It is interesting that the demand for transport is used in the Government’s daily briefing sessions as an illustration of how we are all responding to the instruction to stay at home to stop spreading the virus. By the 15th April the demand for transport use has reduced by more than 60% for all transport types since February. Incredibly Rail and Tube use have reduced by 95%. However, demand by active modes has increased, reflecting opportunities to exercise.

Put simply, the short-term impact of Covid-19 on people’s travel behaviour is unprecedented.  Yet six months ago who could have foreseen this as a credible scenario?

Transport Planning cuts across a range of spatial scales and time frames; from measures to provide for travel within our local communities, to major infrastructure projects that take years of planning.

People’s travel behaviour reflects that we are creatures of habit.  In the short-term we have been forced to change our travel behaviour, most profoundly by not travelling at all outside our local communities. It has always been a challenge for transport planners to bring about shifts towards sustainable modes but Covid-19 has given policy makers an opportunity to do this on a massive scale, albeit with atypical constraints.  I found it interesting that the UK government responded to leading academics to allow cycle shops to remain open during the lockdown and cycles are currently in-stock on-line. Cycling groups have responded swiftly to provide information and advice to encourage people to cycle. This is a real opportunity to encourage a shift to active mode travel.

Key aspects of transport planning are to be able to forecast changes in travel behaviour and to plan and provide for this.  What is happening as a result of Covid-19 has dramatically altered travel behaviour in an unprecedented way in the short term and could affect our ability to forecast transport demand and plan for the future.  There will surely be greater uncertainty in predicting and providing travel demand moving forward.

On 15th April the Government issued a landmark ‘Notice to Proceed’ on HS2, marking formal approval for main construction works to begin on the Phase One route from London to Birmingham.  This is good news for the construction industry now when it is widely expected that there will be a Global Recession as a result of Covid-19. An economic downturn will inevitably result in reduced travel as unemployment increases and individuals and businesses seek to reduce costs. It could threaten large transport planning infrastructure projects from challenging the need for them, having the funding capital to build them and delaying their progress through the planning process.

Covid-19 could therefore be transformational in influencing the supply and demand for transport in the longer term at all scales.

The AA predicts a permanent reduction in the demand for travel because people have learned to be more proficient using home-working technology during the crisis. This could have a profound impact on the way business is conducted, particularly as it will reduce costs.  Of course this does not apply to all jobs but even working at home for one day each week could have a significant impact on demand.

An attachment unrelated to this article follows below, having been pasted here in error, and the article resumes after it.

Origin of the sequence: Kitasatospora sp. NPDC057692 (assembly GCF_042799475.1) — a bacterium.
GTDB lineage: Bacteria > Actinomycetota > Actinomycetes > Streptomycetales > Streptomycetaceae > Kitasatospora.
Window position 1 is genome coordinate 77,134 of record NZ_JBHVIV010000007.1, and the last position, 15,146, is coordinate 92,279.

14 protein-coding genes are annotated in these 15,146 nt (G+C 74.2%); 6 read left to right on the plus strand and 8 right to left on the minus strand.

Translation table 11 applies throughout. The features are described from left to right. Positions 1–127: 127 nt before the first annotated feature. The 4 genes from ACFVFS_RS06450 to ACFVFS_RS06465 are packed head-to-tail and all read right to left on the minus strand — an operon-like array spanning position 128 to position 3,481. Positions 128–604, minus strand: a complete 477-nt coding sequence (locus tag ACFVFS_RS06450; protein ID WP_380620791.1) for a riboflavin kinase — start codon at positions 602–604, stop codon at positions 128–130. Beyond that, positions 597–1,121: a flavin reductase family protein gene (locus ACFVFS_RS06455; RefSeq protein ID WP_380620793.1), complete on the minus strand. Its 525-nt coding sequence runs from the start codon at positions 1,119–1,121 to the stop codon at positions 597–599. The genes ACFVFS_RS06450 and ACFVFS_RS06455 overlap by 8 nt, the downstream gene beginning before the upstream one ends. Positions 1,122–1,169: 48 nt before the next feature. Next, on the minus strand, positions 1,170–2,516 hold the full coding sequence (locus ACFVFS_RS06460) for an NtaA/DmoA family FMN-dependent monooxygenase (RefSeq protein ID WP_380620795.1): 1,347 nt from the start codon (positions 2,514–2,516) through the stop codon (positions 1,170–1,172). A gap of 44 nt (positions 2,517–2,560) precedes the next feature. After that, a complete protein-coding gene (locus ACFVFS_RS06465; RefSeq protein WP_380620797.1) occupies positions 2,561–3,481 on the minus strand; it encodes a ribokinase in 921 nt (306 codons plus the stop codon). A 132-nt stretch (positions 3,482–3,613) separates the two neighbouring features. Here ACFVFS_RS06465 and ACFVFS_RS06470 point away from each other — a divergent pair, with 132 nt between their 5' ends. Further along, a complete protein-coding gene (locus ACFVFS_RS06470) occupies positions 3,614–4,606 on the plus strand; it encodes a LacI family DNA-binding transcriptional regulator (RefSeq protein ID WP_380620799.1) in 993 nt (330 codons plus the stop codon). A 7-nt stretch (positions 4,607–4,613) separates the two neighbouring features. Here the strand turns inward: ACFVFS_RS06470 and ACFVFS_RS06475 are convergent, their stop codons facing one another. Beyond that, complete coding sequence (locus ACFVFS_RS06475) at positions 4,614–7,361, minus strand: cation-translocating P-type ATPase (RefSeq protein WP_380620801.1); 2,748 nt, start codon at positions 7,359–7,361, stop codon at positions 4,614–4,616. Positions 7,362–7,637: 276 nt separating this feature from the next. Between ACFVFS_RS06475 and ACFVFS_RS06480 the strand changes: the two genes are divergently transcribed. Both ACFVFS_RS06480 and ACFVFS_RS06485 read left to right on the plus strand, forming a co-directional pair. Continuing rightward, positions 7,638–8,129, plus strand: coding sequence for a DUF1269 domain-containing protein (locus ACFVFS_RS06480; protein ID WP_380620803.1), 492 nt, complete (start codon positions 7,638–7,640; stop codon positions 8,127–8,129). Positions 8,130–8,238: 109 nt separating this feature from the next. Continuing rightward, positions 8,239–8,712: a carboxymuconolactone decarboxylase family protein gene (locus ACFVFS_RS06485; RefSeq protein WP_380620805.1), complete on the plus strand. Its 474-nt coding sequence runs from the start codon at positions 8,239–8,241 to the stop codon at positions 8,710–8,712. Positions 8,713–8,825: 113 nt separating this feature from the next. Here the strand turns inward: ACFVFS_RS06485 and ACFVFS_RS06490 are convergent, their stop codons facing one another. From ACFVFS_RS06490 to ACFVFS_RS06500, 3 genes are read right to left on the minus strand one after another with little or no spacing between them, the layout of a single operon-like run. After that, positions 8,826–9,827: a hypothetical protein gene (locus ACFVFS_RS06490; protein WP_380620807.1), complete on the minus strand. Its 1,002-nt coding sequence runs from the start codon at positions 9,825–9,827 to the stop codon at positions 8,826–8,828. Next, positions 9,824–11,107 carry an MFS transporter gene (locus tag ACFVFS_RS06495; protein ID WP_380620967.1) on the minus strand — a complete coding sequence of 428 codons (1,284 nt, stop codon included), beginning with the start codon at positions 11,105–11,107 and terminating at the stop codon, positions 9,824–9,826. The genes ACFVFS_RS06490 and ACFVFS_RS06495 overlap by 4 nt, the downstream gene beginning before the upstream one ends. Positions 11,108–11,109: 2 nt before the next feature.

My own experience is that the transition to fully home working has been relatively painless, but that is because I am fortunate to have good broadband, communication software, equipment, technical support, and positive encouragement from the leaders within my organisation.  The people I work with are equally well set up which means that it is easy to get things done. This may not all be in place for many workers and obviously not all jobs can be done from home. This could lead to equality and inclusion issues.

There are further transport-related inclusion issues likely to be brought about by Covid-19. Those who rely on subsidised transport services may find that they are no longer provided due to available funding, combined with a potential reduction in demand as people avoid travelling by public transport due to the perceived infection risk.  Also, although there is a real opportunity to encourage active mode travel, this may not be an option for people with health issues, who are elderly or who live in inaccessible areas.

Transport planning is inextricably linked to the economy, environment and the planning of cities and places. Historically the need for good quality transport links for people and goods has always been essential for supporting economic growth. The planning of large infrastructure projects has been instrumental in this. Transport’s interaction with the environment has been recognised as becoming increasingly important across many facets, including air quality and climate change.  Sustainable communities from an economic, environmental and social perspective that encourage walking and cycling have long been on the agenda of planning authorities. Covid-19 provides an opportunity to strengthen their importance.


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